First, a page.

Robynne Redmond Sings Mahler
with Old Dominion University Symphony
Many things improve over time. This fact became apparent as we watched the twenty-seven year old conductor of the Los Angeles Philharmonic Orchestra, Gustav Dudamel, on October 21 on PBS on high-definition TV with stereo sound that captured the lively acoustic of the new Disney Hall. My college introduction to music textbook listed Mahler as “a minor Wagnerian.” The black and white TV brought us Leonard Bernstein and Columbia Records brought us Bernstein conducting Mahler and I fell in love. A few years later (1966) I was in a graduate program near Philadelphia. At a Sam Goody’s record shop I found a LP of Christa Ludwig singing Mahler songs, including the cycle Lieder Eines Fahrenden Gesellen (Songs of a Wayfarer). It was my first recording of classical song.
Sunday, October 18, in the Atrium of Chandler Hall with mezzo-soprano Robynne Redmon and the Old Dominion University Symphony Orchestra conducted by Lucy Manning was my first chance to hear a live performance of music I have enjoyed for so many years on CD. In conversation with Ms. Redmon after her stunning performance she told us her side of the story. As a nineteen year old voice student her teacher, Elena Nikolaidi, worked with her extensively on the first of the four songs, Wenn mein Schatz Hochzeit macht (When my love becomes a bride) only to be told she was not yet ready for this Mahler cycle. This was Robynne’s first opportunity to sing these beautiful orchestral songs in performance.
Conductor Manning asked Ms. Redmon what she would like to sing with the orchestra. When she said the Mahler cycle the conductor was skeptical that the orchestra was up to the task but they acquitted themselves well, backing a ravishingly beautiful performance. Written for heavier voices, the cycle is most often sung and recorded by baritones. The songs display Mahler’s melodic gift and are lyrical, requiring a singer with an extensive vocal range and dynamic facility. The text by Mahler is highlighted by his word painting, heightening the emotional content with a two-part linear texture that interweaves voice and orchestral lines.
Many musicologists consider Songs of a Wayfarer the first authentic orchestral song cycle. Mahler began composing the cycle in December 1884 and finished it the following year with piano accompaniment. He came back to the cycle, orchestrating it in 1891. It was first performed in 1896 and published the following year.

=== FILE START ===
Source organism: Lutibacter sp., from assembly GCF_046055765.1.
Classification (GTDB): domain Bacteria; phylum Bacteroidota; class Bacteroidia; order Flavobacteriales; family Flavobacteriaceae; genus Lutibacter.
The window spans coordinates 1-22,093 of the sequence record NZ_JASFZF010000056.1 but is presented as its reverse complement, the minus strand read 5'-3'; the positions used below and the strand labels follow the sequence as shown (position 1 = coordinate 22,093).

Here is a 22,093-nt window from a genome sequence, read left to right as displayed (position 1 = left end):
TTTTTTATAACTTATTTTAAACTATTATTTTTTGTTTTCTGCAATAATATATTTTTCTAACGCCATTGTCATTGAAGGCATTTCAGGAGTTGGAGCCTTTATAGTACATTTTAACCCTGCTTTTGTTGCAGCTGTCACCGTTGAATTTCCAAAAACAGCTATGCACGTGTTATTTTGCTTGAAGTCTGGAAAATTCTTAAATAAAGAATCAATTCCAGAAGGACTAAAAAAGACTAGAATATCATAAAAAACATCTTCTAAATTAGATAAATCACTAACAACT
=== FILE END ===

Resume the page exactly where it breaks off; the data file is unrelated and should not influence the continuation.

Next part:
The story is of a young man, a journeyman or apprentice, who is in love and watched his beloved marry someone else. I doubt he ever told her of his love and now he suffers in silence. Ms. Redmond sings with utter simplicity and emotional transparency going straight to our hearts. The second song is Ging heut Morgen übers Feld (I walked across the fields this morning). The morning is sunny, the grass is covered in dew, the birds sing and the Wayfarer, like the bluebells, is merry and in good spirits until the last phrase overwhelms us with his suddenly remembered unhappiness. In Ich hab’ein glühend Messer (I have a gleaming knife) the Wayfarer gives full vent to his despair. The music is intense and driving, fitting the agony of his obsession - he feels as if there is a red-hot knife in his breast and wishes for death. The raw quality of the emotion expressed by the singer in Die zwei blauen Augen von meinem Schatz (My darling’s two blue eyes) sends him to wander the world. He finally finds rest under a blossoming linden tree where he falls asleep and a shower of blossoms falls over him. He comes to terms with the ebb and flow of love and sorrow, world and dream.
The program opened with Aaron Copland (1900-1990) Fanfare for the Common Man with the brash percussion and trumpet fanfare that threatens to destroy speakers on home stereo systems. No worry here, except for a brief second of unsteadiness in the trumpets. Then Deanna L. Kringel conducted Ralph Vaughan Williams (1872-1958) Fantasia on a Theme by Thomas Tallis for solo string quartet and double string orchestra. Ms. Kringel is in her tenth year as director of orchestras at Oscar Smith High School in Chesapeake and is also a strings teacher. We sat on the stairs (the only seats left with this capacity audience) just high enough to see the youthful players intensely focused as they created the lush, sensual sound of the Fantasia. The richness of basses and cellos joined the smaller string instruments as the demure, young conductor drew out the long lines of excellent soloists. At the end the sound flowered, opening out beautifully, then died away.
For the last piece Ms. Manning returned to conduct the Adagio molto - Allegro con brio movement of Ludwig van Beethoven (1770-1827) Symphony No.1 in C Major, Op. 21. Beethoven’s happiness expressed in the piece has him musically jumping up-and-down with glee. To my surprise the Atrium had a fine, open sound that let the orchestra be heard clearly and cleanly.
Back to Top